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    DE is ineffective when it is wet until it dries. It is wet inside the chickens innards, therefore it's ineffective as a worm preventative and as a wormer.
     
  4. OregonChickenGal

    OregonChickenGal Chillin' With My Peeps

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    Quote:X2
     
  5. BrattishTaz

    BrattishTaz Roo Magnet

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    Last edited: Mar 27, 2011
  6. dawg53

    dawg53 Humble

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    Quote:I have not used it for this purpose yet. I did read that is is effective for worming when fed to the infected animal over several weeks.

    This is one of the articles I found.
    http://www.vetinfo.com/using-diatomaceous-earth-to-worm-pets.html

    I'm glad you arnt using it as a wormer. It is ineffective as a wormer...ask any vet.
     
  7. panner123

    panner123 Chillin' With My Peeps

    Jan 15, 2007
    Garden Valley, ca
    I may just be lucky or DE works, I don't know. What I do know is that NONE of my critters have had worms since I started using DE in their feed. I do have them tested for worms every year with negitve results. I rescued a dog a few years ago that was loaded with worms. The vet treated him and I have feed him DE ever since and no worms have returned. Each year has my grand daughter gets ready to entry her 4H animals in the fair, they are tested. So far none have had any problems with worms, lice or mites.

    But then I am one of those pseudo-experts that reads the directions on any product I use, before using it. Had the user done this they may have used gloves to keep it off the skin and used a mask to keep it out of their nose and throat.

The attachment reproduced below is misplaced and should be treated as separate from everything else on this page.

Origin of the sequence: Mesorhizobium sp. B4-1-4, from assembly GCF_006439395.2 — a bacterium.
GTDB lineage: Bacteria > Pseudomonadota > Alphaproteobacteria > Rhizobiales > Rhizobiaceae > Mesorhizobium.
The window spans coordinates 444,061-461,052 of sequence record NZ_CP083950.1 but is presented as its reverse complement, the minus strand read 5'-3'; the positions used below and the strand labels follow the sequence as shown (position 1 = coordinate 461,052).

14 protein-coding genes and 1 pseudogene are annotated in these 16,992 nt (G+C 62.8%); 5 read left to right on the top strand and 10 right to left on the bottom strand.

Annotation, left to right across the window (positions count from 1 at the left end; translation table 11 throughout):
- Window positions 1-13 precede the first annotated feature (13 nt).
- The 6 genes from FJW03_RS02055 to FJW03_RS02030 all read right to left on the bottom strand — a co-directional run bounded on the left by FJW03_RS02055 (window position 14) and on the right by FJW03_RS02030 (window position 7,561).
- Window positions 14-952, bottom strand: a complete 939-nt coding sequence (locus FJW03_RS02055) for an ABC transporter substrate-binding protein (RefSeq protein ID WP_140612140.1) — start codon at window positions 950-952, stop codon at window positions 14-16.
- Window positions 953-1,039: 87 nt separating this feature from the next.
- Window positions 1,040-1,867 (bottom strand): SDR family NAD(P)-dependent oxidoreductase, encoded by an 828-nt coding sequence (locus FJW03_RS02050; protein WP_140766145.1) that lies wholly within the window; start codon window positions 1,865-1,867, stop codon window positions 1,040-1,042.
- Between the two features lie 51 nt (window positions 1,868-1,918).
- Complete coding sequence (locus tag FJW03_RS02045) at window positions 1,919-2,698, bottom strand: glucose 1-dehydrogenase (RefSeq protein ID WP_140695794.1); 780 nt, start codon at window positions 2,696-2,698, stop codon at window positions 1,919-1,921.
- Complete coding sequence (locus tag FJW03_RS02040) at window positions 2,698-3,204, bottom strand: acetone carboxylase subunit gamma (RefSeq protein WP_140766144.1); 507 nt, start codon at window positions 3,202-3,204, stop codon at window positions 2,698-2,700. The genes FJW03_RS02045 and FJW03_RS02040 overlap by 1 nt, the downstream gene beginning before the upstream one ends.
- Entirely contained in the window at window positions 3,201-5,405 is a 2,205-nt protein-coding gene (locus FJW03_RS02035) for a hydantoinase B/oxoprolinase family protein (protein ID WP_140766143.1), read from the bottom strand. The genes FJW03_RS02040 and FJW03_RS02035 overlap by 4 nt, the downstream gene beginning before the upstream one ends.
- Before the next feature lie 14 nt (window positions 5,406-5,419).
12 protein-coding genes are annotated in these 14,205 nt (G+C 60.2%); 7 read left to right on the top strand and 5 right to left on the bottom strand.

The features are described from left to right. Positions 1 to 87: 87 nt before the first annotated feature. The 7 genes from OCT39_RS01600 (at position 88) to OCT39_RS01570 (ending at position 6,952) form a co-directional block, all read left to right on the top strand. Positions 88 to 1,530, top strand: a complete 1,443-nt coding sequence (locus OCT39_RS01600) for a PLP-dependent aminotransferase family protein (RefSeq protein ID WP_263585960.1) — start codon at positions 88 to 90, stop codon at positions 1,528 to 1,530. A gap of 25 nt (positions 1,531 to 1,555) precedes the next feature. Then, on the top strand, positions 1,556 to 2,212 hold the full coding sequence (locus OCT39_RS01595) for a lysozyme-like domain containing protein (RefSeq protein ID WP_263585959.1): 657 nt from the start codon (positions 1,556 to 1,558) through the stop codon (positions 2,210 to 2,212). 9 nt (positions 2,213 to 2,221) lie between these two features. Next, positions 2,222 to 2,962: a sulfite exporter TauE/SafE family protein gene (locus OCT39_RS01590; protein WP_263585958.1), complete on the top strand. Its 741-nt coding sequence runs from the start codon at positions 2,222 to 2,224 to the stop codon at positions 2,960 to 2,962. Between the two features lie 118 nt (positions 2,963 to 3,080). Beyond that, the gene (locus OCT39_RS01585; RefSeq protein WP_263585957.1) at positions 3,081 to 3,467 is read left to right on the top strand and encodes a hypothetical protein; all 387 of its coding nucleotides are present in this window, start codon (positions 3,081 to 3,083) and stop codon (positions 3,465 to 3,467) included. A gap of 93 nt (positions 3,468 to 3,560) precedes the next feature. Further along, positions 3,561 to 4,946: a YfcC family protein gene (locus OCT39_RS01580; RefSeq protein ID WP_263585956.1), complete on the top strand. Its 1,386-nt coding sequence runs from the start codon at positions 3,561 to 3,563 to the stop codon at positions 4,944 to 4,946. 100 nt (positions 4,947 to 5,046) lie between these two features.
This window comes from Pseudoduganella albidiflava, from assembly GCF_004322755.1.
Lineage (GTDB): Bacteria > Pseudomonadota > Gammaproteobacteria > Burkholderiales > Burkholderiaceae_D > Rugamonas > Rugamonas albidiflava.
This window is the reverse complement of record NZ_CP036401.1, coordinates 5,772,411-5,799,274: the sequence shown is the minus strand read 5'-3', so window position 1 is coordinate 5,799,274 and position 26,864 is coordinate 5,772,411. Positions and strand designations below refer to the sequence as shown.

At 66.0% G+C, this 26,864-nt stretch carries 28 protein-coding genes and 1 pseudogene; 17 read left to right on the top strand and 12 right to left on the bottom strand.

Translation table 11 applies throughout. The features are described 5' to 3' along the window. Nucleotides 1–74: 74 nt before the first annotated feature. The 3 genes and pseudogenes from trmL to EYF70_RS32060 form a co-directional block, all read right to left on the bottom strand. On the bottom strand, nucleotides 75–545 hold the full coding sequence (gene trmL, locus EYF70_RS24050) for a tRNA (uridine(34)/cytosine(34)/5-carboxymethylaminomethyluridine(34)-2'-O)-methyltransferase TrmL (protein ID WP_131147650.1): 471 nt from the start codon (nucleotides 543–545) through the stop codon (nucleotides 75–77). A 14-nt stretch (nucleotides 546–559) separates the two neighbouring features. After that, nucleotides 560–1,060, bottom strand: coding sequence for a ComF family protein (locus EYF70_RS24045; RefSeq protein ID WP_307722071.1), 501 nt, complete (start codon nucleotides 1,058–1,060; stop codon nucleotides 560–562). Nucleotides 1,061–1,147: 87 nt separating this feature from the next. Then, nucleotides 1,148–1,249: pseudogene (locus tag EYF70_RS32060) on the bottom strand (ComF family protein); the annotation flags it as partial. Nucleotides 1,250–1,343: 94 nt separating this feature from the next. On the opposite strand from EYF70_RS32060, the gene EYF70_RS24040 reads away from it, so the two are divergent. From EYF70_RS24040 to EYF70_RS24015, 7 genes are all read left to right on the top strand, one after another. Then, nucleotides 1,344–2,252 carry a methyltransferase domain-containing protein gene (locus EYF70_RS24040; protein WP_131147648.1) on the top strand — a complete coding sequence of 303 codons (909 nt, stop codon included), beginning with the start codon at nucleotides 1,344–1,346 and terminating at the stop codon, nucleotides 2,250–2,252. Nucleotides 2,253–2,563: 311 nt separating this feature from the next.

I not only feed it to my critters, I use it in the bedding, nest boxes, dusting area and spray it on the walls of the coops and barns. Each time I wash down the coops and barns, I replace the DE. At times I think it works to good, for it also kills any beneficial bugs that might be there.
     
  8. Bear Foot Farm

    Bear Foot Farm Overrun With Chickens

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  9. classicsredone

    classicsredone Chillin' With My Peeps

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    The real reason that DE is added to many livestock feeds is that it prevents infestations in the bags of feed. It really isn't effective once wet. There are some people that eat it, and I just can't understand why.
     
  10. BrattishTaz

    BrattishTaz Roo Magnet

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    I never said it definately worked for worms. I said it is USED by people to deworm and that I READ it was effective. I have not used it for this purpose so I can't say if it works or not. I will be checking with my vet to see what he thinks.

    I was addressing the comments of the OP who believes DE is harmful when used externally. My point on the worming was that DE can even be safe when ingested. Some of his quotes include warnings about pool grade rather than food grade DE. This is his thread, not mine.

    I will happily start a new thread when and if I get any additional info on DE use for worms. If it does not work then it doesn't. If it does, it will become another tool in our arsenal. It doesn't hurt to research.